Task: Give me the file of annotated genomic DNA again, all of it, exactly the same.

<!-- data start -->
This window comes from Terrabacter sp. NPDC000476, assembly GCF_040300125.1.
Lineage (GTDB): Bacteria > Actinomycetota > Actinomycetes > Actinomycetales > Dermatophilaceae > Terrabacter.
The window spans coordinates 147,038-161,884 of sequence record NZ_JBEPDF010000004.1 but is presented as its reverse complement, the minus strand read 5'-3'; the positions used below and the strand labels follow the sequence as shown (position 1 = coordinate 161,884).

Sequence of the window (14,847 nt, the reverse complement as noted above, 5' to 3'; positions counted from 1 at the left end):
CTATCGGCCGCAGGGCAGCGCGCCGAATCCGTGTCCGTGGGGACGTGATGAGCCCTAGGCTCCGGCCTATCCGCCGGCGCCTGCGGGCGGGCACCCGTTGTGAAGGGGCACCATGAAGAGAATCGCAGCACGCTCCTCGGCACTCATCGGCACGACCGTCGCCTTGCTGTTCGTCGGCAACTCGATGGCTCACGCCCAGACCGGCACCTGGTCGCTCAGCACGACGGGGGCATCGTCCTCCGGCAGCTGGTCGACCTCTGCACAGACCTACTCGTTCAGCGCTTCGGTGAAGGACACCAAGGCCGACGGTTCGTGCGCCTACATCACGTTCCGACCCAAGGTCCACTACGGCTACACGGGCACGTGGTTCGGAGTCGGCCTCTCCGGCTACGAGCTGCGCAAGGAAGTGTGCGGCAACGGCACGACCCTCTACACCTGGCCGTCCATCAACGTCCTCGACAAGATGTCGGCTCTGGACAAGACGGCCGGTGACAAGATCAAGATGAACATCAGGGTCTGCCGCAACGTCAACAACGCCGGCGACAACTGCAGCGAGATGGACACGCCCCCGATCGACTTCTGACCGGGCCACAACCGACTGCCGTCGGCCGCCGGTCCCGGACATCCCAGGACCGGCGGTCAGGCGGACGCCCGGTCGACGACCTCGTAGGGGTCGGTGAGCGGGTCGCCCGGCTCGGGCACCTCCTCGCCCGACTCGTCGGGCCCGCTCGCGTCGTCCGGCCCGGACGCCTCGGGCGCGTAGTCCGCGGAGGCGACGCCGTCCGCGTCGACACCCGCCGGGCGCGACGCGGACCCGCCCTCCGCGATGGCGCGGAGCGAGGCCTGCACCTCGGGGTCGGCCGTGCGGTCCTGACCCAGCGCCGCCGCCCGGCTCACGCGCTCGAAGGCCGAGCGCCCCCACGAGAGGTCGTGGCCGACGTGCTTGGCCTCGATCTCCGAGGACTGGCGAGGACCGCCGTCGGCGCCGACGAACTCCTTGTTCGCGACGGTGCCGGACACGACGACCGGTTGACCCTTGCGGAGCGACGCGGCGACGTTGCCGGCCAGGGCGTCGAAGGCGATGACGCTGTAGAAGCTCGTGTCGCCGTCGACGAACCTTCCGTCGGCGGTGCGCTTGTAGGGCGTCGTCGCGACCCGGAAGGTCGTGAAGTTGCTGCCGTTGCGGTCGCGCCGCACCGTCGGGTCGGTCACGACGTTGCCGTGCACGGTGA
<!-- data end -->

This window comes from Terrabacter sp. NPDC000476, assembly GCF_040300125.1.
Lineage (GTDB): Bacteria > Actinomycetota > Actinomycetes > Actinomycetales > Dermatophilaceae > Terrabacter.
The window spans coordinates 147,038-161,884 of sequence record NZ_JBEPDF010000004.1 but is presented as its reverse complement, the minus strand read 5'-3'; the positions used below and the strand labels follow the sequence as shown (position 1 = coordinate 161,884).

Sequence of the window (14,847 nt, the reverse complement as noted above, 5' to 3'; positions counted from 1 at the left end):
CTATCGGCCGCAGGGCAGCGCGCCGAATCCGTGTCCGTGGGGACGTGATGAGCCCTAGGCTCCGGCCTATCCGCCGGCGCCTGCGGGCGGGCACCCGTTGTGAAGGGGCACCATGAAGAGAATCGCAGCACGCTCCTCGGCACTCATCGGCACGACCGTCGCCTTGCTGTTCGTCGGCAACTCGATGGCTCACGCCCAGACCGGCACCTGGTCGCTCAGCACGACGGGGGCATCGTCCTCCGGCAGCTGGTCGACCTCTGCACAGACCTACTCGTTCAGCGCTTCGGTGAAGGACACCAAGGCCGACGGTTCGTGCGCCTACATCACGTTCCGACCCAAGGTCCACTACGGCTACACGGGCACGTGGTTCGGAGTCGGCCTCTCCGGCTACGAGCTGCGCAAGGAAGTGTGCGGCAACGGCACGACCCTCTACACCTGGCCGTCCATCAACGTCCTCGACAAGATGTCGGCTCTGGACAAGACGGCCGGTGACAAGATCAAGATGAACATCAGGGTCTGCCGCAACGTCAACAACGCCGGCGACAACTGCAGCGAGATGGACACGCCCCCGATCGACTTCTGACCGGGCCACAACCGACTGCCGTCGGCCGCCGGTCCCGGACATCCCAGGACCGGCGGTCAGGCGGACGCCCGGTCGACGACCTCGTAGGGGTCGGTGAGCGGGTCGCCCGGCTCGGGCACCTCCTCGCCCGACTCGTCGGGCCCGCTCGCGTCGTCCGGCCCGGACGCCTCGGGCGCGTAGTCCGCGGAGGCGACGCCGTCCGCGTCGACACCCGCCGGGCGCGACGCGGACCCGCCCTCCGCGATGGCGCGGAGCGAGGCCTGCACCTCGGGGTCGGCCGTGCGGTCCTGACCCAGCGCCGCCGCCCGGCTCACGCGCTCGAAGGCCGAGCGCCCCCACGAGAGGTCGTGGCCGACGTGCTTGGCCTCGATCTCCGAGGACTGGCGAGGACCGCCGTCGGCGCCGACGAACTCCTTGTTCGCGACGGTGCCGGACACGACGACCGGTTGACCCTTGCGGAGCGACGCGGCGACGTTGCCGGCCAGGGCGTCGAAGGCGATGACGCTGTAGAAGCTCGTGTCGCCGTCGACGAACCTTCCGTCGGCGGTGCGCTTGTAGGGCGTCGTCGCGACCCGGAAGGTCGTGAAGTTGCTGCCGTTGCGGTCGCGCCGCACCGTCGGGTCGGTCACGACGTTGCCGTGCACGGTGA